Anything that was temporally or spatially associated with the traumatic event can trigger a return of the anxiety. Conscious awareness of this phenomenon may decrease the intensity of the anxiety.

Mood Swings. Another common reaction in the aftermath of trauma can be alterations in mood or even rapid mood swings. This does not mean that one is "bi-polar" or manic-depressive. Sleep may be erratic. There may be insomnia or nightmares.

Appetite may fall off.

Irritability. One may have moods of irritability and even explosive reactions. One man told me that two weeks after the World Trade Center disaster, he was testifying in court. When he felt his credibility was being questioned, he let loose with a barrage of invective at the lawyer, which was totally uncharacteristic of him. People who are usually courteous drivers may exhibit road rage.

Short Fuse. A person might become cantankerous or short-fused with family members, co-workers or employers. One may become argumentative, and interpersonal relationships may become strained. Or, one may withdraw from both family and friends. Work performance or school performance may suffer. One may lose interest in usual activities.

Can't Stop Talking About It. Some people will repeatedly talk about the traumatic episode, to the point that they may not talk about anything else. The wife or husband may say: "Enough already. It's getting on my nerves!", but the person may be unable to stop. There may be a preoccupation with one's health. A person may talk about death and dying.

It is important that we become aware that these changes may occur in ourselves or in those around us, as a reaction to a personal trauma. If we recognize these symptoms as "normal" reactions following severe trauma, we will not fear that we are "losing our minds". These changes will then not produce even more anxiety and will prevent a self-reinforcing vicious cycle.

A valuable coping device would be to consciously reflect on oneself and become more self aware. You might say to yourself and to those around you: "I am not quite feeling like my usual self. Please understand I am going through a difficult time right now." If those around us recognize these changes occurring in family members or in friends and know them to be reactions to trauma, they will likely be more empathic and will provide support rather than respond in anger.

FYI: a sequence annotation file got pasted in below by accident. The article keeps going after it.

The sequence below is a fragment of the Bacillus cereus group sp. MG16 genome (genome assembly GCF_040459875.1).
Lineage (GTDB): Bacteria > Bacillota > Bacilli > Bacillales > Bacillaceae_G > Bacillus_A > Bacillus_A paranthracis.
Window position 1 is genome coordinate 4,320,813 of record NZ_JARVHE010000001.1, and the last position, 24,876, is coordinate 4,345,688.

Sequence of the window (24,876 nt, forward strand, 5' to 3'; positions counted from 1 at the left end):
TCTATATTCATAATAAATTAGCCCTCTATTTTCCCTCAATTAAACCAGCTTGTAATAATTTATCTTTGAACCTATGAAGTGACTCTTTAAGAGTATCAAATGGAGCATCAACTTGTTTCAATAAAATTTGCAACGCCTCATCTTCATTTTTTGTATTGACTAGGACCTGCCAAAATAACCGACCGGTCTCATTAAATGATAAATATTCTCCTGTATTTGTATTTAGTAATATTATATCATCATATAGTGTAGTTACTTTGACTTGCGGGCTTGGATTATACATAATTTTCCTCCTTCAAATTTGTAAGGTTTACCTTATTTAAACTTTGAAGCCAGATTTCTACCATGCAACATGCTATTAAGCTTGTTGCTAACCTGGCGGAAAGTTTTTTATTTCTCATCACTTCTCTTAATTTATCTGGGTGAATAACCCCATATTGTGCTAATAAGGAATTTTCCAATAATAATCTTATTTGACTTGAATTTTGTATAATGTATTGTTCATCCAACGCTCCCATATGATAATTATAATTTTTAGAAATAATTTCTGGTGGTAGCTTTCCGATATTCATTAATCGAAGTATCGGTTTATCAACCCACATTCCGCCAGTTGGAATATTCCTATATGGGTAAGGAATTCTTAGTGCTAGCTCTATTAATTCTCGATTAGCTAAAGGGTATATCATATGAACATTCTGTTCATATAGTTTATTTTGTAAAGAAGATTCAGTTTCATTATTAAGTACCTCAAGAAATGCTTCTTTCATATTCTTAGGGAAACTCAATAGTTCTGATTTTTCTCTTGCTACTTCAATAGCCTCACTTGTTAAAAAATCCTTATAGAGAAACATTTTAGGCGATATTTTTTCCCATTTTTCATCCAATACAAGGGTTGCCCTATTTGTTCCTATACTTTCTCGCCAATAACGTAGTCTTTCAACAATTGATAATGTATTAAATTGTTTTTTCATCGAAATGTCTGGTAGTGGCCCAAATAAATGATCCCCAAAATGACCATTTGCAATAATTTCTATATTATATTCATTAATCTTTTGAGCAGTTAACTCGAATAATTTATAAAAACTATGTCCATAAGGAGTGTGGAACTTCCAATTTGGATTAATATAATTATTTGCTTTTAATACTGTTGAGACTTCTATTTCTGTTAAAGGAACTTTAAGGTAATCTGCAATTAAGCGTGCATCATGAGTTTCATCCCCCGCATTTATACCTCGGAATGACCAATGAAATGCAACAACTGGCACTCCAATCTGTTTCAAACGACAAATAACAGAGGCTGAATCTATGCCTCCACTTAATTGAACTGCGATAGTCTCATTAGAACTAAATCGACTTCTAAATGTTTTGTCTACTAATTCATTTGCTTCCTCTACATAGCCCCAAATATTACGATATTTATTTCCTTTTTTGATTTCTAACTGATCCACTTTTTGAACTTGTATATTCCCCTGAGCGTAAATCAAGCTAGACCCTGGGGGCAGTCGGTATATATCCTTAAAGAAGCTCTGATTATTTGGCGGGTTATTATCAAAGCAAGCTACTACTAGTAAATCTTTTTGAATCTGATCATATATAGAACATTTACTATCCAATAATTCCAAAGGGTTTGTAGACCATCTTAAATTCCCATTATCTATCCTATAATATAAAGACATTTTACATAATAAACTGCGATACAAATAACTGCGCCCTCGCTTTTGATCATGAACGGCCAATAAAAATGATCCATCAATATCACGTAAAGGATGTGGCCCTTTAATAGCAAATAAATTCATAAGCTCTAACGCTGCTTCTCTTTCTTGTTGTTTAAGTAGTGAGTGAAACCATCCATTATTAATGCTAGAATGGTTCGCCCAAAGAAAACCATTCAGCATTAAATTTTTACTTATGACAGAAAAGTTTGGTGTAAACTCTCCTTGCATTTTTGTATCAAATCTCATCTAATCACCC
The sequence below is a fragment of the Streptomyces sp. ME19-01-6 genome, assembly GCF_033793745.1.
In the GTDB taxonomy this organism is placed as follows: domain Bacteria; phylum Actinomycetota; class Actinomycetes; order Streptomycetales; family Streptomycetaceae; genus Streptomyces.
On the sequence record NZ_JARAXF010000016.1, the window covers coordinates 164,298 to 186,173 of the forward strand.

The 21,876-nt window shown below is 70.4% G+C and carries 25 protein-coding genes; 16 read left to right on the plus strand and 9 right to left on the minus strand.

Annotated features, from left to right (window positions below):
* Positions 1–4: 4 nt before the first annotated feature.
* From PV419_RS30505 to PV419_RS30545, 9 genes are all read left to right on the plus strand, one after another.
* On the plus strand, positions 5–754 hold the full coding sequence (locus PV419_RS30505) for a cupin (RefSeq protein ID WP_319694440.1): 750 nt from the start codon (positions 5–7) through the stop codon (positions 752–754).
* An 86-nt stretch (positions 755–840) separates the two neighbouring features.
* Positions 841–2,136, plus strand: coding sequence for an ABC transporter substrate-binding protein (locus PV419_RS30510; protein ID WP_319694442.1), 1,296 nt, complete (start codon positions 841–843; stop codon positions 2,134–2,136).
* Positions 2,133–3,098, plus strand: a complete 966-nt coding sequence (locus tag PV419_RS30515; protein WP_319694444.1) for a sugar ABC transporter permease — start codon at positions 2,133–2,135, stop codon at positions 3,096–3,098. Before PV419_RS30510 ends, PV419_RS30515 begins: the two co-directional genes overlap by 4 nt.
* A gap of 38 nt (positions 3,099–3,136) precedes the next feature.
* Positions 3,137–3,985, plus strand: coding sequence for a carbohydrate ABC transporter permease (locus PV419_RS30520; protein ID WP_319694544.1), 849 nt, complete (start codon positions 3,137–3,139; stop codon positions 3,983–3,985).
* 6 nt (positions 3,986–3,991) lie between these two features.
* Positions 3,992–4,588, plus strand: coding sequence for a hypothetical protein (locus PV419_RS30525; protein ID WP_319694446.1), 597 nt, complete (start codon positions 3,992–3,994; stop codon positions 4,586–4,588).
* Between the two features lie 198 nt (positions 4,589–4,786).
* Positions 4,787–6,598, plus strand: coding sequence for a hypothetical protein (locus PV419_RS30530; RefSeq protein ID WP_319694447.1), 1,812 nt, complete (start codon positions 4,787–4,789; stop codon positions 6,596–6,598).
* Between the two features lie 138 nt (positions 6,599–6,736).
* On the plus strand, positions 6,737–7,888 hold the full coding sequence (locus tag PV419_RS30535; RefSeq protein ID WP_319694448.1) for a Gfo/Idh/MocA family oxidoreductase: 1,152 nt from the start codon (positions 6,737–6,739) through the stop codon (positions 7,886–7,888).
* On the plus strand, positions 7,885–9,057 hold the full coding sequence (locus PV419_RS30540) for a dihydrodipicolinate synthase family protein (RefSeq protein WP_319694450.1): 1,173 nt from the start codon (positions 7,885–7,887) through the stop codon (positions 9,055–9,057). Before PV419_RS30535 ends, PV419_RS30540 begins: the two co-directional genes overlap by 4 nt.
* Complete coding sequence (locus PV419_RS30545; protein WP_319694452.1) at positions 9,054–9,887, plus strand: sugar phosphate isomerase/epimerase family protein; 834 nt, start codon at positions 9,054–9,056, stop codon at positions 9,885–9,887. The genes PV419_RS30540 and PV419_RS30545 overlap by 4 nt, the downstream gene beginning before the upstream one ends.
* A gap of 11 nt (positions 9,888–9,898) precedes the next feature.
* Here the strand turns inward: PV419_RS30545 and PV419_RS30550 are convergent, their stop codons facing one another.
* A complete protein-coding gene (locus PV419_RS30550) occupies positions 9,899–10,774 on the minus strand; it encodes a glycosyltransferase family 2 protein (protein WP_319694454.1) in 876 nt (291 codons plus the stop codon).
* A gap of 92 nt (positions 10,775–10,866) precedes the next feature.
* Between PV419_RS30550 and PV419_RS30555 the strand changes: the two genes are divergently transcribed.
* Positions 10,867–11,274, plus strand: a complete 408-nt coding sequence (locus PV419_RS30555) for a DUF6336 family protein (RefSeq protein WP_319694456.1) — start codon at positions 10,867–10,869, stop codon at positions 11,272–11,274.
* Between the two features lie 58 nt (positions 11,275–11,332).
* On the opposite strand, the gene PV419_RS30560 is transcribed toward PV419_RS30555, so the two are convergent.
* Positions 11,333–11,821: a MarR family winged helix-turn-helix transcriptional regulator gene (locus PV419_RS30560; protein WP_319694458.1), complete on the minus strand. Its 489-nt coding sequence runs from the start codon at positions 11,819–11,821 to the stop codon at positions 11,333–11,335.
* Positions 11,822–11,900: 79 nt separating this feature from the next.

If someone is experiencing anxiety long after the trauma it may give rise to physiologic symptoms such as headache, digestive problems and chest pain. A doctor should be consulted if these symptoms appear. One should not simply write them off as symptoms of anxiety. However, it is important for the public to be aware of these symptoms to anxiety in order to avoid panic.

People who were more personally adversely affected by terrorism may react more intensely than the symptoms of personal trauma described above. People who lost a relative or a friend in the World Trade Center attack, those who lost their jobs or those whose jobs are in jeopardy may have more severe symptoms. They should be aware of their vulnerability, and others should relate to them with greater empathy.

Previously:

Psychological fallout in the shadow of terrorism
Self-esteem in the face of world terrorism


Abraham J. Twerski, M.D. is a psychiatrist and ordained rabbi. He is the founder of the Gateway Rehabilitation Center in Pittsburgh, a leading center for addiction treatment. An Associate Professor of Psychiatry at the University of Pittsburgh School of Medicine, he is a prolific author, with some 30 books to his credit. He has recently launched a new 12 step program for self esteem development www.12steps2selfesteem.com Send your comments by clicking here.

© 2002, Abraham J. Twerski, M.D.